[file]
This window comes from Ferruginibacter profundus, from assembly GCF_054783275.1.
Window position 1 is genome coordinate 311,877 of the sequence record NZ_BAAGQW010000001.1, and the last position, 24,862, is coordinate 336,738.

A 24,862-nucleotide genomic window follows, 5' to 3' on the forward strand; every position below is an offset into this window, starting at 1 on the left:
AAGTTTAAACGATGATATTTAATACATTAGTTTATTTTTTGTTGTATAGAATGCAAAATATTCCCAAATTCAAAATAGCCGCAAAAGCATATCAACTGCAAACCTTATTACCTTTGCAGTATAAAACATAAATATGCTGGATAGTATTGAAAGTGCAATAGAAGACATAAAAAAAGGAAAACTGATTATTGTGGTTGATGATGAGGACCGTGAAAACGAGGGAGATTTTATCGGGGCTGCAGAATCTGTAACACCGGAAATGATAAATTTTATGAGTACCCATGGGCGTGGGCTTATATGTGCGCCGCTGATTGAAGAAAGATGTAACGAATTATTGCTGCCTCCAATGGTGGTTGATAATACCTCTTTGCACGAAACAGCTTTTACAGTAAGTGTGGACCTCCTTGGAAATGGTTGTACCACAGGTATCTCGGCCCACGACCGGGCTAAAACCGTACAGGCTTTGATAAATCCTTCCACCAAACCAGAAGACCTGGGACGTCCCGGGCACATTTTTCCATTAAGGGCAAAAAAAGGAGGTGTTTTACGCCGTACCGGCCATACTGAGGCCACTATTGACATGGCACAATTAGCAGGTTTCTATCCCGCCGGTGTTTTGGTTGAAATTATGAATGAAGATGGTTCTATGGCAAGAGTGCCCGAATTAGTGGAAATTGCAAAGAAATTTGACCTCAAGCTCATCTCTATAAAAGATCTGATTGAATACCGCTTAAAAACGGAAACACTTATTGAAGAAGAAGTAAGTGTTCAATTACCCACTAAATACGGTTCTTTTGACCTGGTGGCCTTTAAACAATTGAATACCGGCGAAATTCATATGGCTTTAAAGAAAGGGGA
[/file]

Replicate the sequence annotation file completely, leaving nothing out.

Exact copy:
This window comes from Ferruginibacter profundus, from assembly GCF_054783275.1.
Window position 1 is genome coordinate 311,877 of the sequence record NZ_BAAGQW010000001.1, and the last position, 24,862, is coordinate 336,738.

A 24,862-nucleotide genomic window follows, 5' to 3' on the forward strand; every position below is an offset into this window, starting at 1 on the left:
AAGTTTAAACGATGATATTTAATACATTAGTTTATTTTTTGTTGTATAGAATGCAAAATATTCCCAAATTCAAAATAGCCGCAAAAGCATATCAACTGCAAACCTTATTACCTTTGCAGTATAAAACATAAATATGCTGGATAGTATTGAAAGTGCAATAGAAGACATAAAAAAAGGAAAACTGATTATTGTGGTTGATGATGAGGACCGTGAAAACGAGGGAGATTTTATCGGGGCTGCAGAATCTGTAACACCGGAAATGATAAATTTTATGAGTACCCATGGGCGTGGGCTTATATGTGCGCCGCTGATTGAAGAAAGATGTAACGAATTATTGCTGCCTCCAATGGTGGTTGATAATACCTCTTTGCACGAAACAGCTTTTACAGTAAGTGTGGACCTCCTTGGAAATGGTTGTACCACAGGTATCTCGGCCCACGACCGGGCTAAAACCGTACAGGCTTTGATAAATCCTTCCACCAAACCAGAAGACCTGGGACGTCCCGGGCACATTTTTCCATTAAGGGCAAAAAAAGGAGGTGTTTTACGCCGTACCGGCCATACTGAGGCCACTATTGACATGGCACAATTAGCAGGTTTCTATCCCGCCGGTGTTTTGGTTGAAATTATGAATGAAGATGGTTCTATGGCAAGAGTGCCCGAATTAGTGGAAATTGCAAAGAAATTTGACCTCAAGCTCATCTCTATAAAAGATCTGATTGAATACCGCTTAAAAACGGAAACACTTATTGAAGAAGAAGTAAGTGTTCAATTACCCACTAAATACGGTTCTTTTGACCTGGTGGCCTTTAAACAATTGAATACCGGCGAAATTCATATGGCTTTAAAGAAAGGGGA